Annie Oakley asserts that she has been a feminist since she knew the meaning of the term, and this feminism infuses all of her work; she has always been a feminist sex worker, and she defies anyone to challenge that. Further, her relationship to sex work incorporates a capitalist critique that is often overlooked or undertheorized even from within feminism. She reminds me that “In a capitalist system, ALL work is economic coercion.” From there, she explored ways of making sex work less oppressively exploitative for sex workers, and then critiqued the proliferation of pro-pleasure language that too often enters feminist debates about sex work. Sex work is just that, “work” and sex workers do not work for their pleasure, they work for the pay. When the feminist debate surrounding sex work is characterized as a polarity between censorship and pleasure, it cannot accurately account for sex workers’ experiences of the sex industry. There is more “work” in sex work than many feminists recognize, and a capitalist analysis might be more beneficial than one of pleasure.
Friday, July 31, 2009
I’m a little tired of all this garbage about a friend of a friend of a nephew of an aunt of a monkey’s uncle told some Republican senator from Kentucky about how his brother’s niece died in Canada because they were denied treatment due to rationed care. How many people die in this country every single year from being denied cancer treatment or AIDS medication or heart surgery or whatever else because their insurance company decided they had exceeded their coverage limit, or had a pre-existing condition, or weren’t covered under the particular plan, or simply weren’t covered at all? Quit pretending there is nothing wrong with current system. Quit trying to frighten people by relating anecdotal stories for which you have little to no proof while ignoring similar anecdotal stories occurring under the very system you are trying to defend. Please. PLEASE. Give us something more than the worn-out politics of fear and loathing.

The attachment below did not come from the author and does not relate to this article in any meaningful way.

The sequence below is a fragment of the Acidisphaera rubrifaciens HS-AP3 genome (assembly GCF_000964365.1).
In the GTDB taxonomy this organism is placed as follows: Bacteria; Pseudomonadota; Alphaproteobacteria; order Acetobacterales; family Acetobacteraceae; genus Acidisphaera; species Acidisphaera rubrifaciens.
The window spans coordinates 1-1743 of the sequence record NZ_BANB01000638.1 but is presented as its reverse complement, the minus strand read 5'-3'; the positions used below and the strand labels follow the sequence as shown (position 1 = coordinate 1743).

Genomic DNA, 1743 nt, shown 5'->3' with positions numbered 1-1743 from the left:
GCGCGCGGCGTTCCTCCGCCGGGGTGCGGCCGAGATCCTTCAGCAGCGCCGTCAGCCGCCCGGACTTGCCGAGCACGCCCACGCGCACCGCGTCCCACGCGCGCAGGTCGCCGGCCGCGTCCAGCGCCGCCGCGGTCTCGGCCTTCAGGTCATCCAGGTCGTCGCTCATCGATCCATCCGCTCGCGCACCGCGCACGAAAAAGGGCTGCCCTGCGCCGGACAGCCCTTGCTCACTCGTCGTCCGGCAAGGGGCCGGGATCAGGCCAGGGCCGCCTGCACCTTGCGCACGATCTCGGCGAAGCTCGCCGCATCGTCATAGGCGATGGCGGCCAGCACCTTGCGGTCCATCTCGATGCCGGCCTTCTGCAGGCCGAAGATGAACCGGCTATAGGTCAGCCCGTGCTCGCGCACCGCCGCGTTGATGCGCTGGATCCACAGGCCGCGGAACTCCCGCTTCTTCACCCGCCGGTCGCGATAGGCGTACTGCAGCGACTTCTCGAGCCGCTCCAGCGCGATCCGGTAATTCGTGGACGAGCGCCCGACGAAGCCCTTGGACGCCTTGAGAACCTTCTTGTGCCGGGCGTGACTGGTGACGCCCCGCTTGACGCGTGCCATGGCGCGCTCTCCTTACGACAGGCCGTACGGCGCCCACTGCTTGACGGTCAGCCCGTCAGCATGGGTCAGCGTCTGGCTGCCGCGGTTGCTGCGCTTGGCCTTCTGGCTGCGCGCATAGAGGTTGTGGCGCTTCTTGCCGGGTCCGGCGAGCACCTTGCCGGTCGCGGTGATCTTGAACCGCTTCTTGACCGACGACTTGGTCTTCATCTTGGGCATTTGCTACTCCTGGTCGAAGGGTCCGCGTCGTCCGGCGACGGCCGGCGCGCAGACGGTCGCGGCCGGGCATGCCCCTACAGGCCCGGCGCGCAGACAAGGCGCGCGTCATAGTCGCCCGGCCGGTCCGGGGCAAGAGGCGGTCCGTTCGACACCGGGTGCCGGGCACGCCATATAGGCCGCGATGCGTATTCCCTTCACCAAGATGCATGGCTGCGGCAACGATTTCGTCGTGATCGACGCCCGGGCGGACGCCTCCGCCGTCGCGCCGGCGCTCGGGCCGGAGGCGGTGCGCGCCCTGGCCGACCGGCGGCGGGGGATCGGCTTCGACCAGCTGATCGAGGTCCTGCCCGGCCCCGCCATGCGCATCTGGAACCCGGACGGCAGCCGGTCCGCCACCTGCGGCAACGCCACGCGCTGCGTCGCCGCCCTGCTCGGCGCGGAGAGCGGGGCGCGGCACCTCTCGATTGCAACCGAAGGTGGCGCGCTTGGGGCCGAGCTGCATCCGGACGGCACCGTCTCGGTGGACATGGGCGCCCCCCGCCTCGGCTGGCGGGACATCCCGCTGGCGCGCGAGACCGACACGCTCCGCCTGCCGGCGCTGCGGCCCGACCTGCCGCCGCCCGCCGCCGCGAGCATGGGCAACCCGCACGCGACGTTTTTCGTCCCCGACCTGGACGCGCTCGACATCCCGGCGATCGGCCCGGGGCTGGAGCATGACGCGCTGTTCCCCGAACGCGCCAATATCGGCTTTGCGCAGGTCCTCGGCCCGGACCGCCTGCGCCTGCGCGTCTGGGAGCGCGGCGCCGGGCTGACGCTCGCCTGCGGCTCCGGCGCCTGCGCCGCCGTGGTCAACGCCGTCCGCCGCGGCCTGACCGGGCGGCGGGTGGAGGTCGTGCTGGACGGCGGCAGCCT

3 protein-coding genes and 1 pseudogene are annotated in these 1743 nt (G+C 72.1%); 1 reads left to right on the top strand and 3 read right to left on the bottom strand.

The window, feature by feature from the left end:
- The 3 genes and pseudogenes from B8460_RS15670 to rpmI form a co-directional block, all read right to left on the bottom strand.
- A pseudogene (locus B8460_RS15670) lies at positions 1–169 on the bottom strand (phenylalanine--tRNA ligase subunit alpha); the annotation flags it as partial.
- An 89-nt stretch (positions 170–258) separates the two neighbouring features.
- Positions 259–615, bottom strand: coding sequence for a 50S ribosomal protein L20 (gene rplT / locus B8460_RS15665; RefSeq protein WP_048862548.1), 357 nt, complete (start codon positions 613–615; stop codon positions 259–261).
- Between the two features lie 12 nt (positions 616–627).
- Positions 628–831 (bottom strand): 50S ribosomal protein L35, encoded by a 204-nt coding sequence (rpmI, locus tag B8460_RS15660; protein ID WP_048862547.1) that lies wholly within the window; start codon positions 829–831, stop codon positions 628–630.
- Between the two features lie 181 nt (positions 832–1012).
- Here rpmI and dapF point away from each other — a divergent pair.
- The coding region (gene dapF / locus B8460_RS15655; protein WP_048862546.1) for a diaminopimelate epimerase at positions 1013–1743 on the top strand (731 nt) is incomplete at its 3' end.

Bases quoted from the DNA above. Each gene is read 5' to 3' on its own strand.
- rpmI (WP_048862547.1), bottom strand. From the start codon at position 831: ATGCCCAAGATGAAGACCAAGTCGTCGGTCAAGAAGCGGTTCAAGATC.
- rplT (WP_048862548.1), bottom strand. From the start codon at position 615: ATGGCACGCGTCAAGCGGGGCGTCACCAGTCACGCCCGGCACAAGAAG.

14) Imagine this: You’re sixteen and having sex with your boyfriend. You want to be safe so you ask your mom to take you to the doctor for birth control. Most people would call this a sign of maturity and responsibility. The state of Mississippi would call it an incident to be reported to the cops. That’s because a bill that passed in January makes it a crime for parents not to report to the police that their kids are having sex. The Mississippi Child Protection Act of 2009, requires mandatory reporting of sex crimes against children and imposes new abortion restrictions on minors. Though there is much to quibble with in the bill, one section is particularly alarming. This is the clause that prohibits, “the intentional toleration of a parent or caretaker of the child’s sexual involvement with any other person.” Supporters of the law claim that they are trying to protect young people from abuse. But nowhere does the bill distinguish between sexual abuse and consensual sexual encounters between teens. Mississippi already boasts the highest teen pregnancy rate in the country. Maybe they are striving for the number one spot in preventing parent/child communication, as well…
Wednesday, July 29, 2009
excited to be freefalling into the unknown
Justice? Ohio Latino Teen Tied to Truck and Dragged in Hate Crime, Attacker Sentenced to 10 Days in Jail
Acupuncture is like Noodles: the Theory